Branch report – Hong Kong
Women in Construction Empowering Women Series Samantha Kong Wing Man
On Tuesday 9 April, as part of the “Empowering Women” series organised by Women In Construction, environmental engineer Samantha Kong Win Man gave a talk about her incredible achievements, her journey to where she is now and how she ensures that she has a healthy work life balance. Samantha describes herself as an “environmental engineer, educator, social entrepreneur and columnist”. Although she trained as an environmental engineer, her achievements go significantly beyond her day job: she has founded a social enterprise for the elderly (Eldpathy) and has worked at the UN focussing on environmental issues. She also sits on a number of advisory panels for several government boards and committees which focus on promoting youth development and environmental programmes in Hong Kong. Her work and achievements have been recognised by a number of awards and accolades. And, to top it off, she is only 27 years old! Samantha told us why she decided to start out as an engineer, how she decided to always push herself to “be more than your 9-5” and
why she never wants to stop learning. She also gave some insightful tips that we all could benefit from practising. These included: ensure you have a clear career plan/goals; do not accept a job simply because it will look good on your CV; volunteer; pursue your passions; stay focused; be a student for life; get involved with associations/groups; embrace technology but manage your usage; stay healthy; do not compare yourself to others; step out of your comfort zone. We also heard more about her recent achievements of implementing the UN’s Sustainable Development Goals Junior Ambassador Programme in Hong Kong schools and with the Hong Kong Girl Guide Association. Samantha was incredibly inspiring and energetic and her talk led to stimulating discussions at the drinks which followed the event. I know I’m not alone when I say that I had a new found energy when I sat down at my desk the next morning! The event was sponsored by Bryan Cave Leighton Paisner LLP. Carolina Carlstedt (Registered Foreign Lawyer, England & Wales)
Lighthouse Club International Corporate Members Silver Membership:
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Calendar of events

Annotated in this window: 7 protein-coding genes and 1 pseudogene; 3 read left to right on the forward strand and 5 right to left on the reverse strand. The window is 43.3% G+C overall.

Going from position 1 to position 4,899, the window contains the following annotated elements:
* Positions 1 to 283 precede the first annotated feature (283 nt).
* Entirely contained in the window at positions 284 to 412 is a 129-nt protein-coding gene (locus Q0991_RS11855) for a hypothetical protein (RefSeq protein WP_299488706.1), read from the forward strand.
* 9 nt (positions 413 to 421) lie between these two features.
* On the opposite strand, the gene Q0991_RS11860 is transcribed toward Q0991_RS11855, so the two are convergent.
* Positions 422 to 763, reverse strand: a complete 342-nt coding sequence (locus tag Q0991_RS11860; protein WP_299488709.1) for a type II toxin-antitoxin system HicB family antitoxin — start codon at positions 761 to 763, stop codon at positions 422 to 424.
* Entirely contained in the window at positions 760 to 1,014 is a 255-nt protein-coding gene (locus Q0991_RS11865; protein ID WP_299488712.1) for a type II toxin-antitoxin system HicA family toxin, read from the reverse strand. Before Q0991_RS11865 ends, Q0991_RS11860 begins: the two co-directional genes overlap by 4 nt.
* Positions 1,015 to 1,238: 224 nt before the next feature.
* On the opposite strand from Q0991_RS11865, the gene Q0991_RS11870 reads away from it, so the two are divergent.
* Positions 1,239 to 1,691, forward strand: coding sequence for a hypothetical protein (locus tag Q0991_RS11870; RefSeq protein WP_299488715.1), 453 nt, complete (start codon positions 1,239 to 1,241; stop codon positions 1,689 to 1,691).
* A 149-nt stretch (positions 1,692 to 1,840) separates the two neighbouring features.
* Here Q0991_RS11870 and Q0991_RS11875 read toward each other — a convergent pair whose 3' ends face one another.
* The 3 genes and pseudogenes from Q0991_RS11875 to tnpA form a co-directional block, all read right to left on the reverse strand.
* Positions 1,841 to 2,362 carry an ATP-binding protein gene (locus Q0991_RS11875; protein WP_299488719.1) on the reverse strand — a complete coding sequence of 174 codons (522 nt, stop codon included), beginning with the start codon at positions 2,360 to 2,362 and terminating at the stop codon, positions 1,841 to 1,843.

Forthcoming Events SEPTEMBER
o5 • • •
Hong Kong monthly get together, Dusk Til Dawn, Wan Chai Kuala Lumpur monthly get together, Havana, Changkat Bukit Bintang
Macau monthly social, Venue: TBC
12 • •
04 • • • •
Hong Kong monthly get together, Dusk Til Dawn, Wan Chai Kuala Lumpur monthly get together, J&R, Bangsar UK, Southern Club Golf Day, Romsey Golf Club, Southampton UK, North West Golf Day, Northop Hall Golf Club, Mold
Macau monthly social, Spirito Bar, Venetian
Singapore monthly get together, Venue: TBC
Singapore curry quiz night
25 • •
UK, Midlands networking event, The Alchemist, Colmore Row, Birmingham
Yangon networking, Red Dot Pub
AUgust • • • •
Hong Kong monthly get together, Rula Bula, Central Kuala Lumpur monthly get together, El Sids, Medan Damansara Singapore monthly get together, Venue: TBC
Macau monthly social, Venue: TBC
Manila Wine & Cheese evening, Venue: TBC
Yangon networking, Venue: TBC
Perth Annual Ball, TBC Follow our Facebook for event updates and photo sharing
Ho Chi Minh City Golf Day, Venue: TBC UK, Central Golf Day, Oxford (Southfield) Golf Club
20 • •
Hong Kong Contractors Dinner, Maxims Palace, City Hall, Central
Yangon get together, Venue: TBC
13 • •
Ho Chi Minh City get together, Venue: TBC Singapore monthly get together, Venue: TBC
UK, North East Golf Day, Rockliffe Hall, Co Durham UK, Midlands networking event, The Alchemist, Colmore Row, Birmingham
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The Lighthouse is the member’s magazine of Lighthouse Club International. The Lighthouse Club aims to promote good fellowship amongst its me...
Published on Jun 17, 2019
The Lighthouse is the member’s magazine of Lighthouse Club International. The Lighthouse Club aims to promote good fellowship amongst its me...